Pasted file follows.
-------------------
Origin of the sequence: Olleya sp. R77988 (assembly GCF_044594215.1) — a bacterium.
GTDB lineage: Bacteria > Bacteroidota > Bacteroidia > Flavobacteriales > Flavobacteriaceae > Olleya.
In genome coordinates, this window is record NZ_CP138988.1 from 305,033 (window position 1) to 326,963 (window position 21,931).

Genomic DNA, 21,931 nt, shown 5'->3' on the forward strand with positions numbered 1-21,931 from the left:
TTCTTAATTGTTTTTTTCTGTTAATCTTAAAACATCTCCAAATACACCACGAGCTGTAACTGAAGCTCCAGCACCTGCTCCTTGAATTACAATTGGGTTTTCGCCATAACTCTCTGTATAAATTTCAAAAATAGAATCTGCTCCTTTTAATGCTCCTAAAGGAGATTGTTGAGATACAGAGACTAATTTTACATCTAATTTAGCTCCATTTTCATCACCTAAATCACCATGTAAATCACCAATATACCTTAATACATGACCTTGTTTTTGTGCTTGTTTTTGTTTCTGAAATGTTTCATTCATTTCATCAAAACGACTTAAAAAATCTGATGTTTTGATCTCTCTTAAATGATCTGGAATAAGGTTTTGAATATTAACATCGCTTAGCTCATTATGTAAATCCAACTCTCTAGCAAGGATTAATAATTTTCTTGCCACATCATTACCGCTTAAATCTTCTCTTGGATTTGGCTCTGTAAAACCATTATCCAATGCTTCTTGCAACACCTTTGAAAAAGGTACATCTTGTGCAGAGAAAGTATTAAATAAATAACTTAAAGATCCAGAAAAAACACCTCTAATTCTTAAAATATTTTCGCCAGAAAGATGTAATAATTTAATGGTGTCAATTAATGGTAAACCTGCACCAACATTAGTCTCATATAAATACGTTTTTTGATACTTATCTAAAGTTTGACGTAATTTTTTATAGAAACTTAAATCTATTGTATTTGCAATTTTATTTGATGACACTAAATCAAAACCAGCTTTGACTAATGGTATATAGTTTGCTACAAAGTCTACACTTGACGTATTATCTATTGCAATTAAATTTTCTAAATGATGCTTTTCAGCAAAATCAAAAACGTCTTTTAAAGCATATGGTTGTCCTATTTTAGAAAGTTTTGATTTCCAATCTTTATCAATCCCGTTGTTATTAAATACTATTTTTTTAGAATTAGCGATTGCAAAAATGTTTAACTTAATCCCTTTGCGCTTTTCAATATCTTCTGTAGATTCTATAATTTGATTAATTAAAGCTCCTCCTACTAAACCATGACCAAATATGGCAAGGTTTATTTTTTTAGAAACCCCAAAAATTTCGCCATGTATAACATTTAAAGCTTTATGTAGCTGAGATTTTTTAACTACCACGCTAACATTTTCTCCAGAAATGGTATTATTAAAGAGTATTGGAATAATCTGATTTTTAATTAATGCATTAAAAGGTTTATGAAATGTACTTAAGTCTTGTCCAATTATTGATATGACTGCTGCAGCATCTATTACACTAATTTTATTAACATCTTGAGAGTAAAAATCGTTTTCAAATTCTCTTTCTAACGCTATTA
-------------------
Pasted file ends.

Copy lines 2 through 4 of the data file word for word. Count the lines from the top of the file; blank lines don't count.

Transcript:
GTDB lineage: Bacteria > Bacteroidota > Bacteroidia > Flavobacteriales > Flavobacteriaceae > Olleya.
In genome coordinates, this window is record NZ_CP138988.1 from 305,033 (window position 1) to 326,963 (window position 21,931).

Genomic DNA, 21,931 nt, shown 5'->3' on the forward strand with positions numbered 1-21,931 from the left: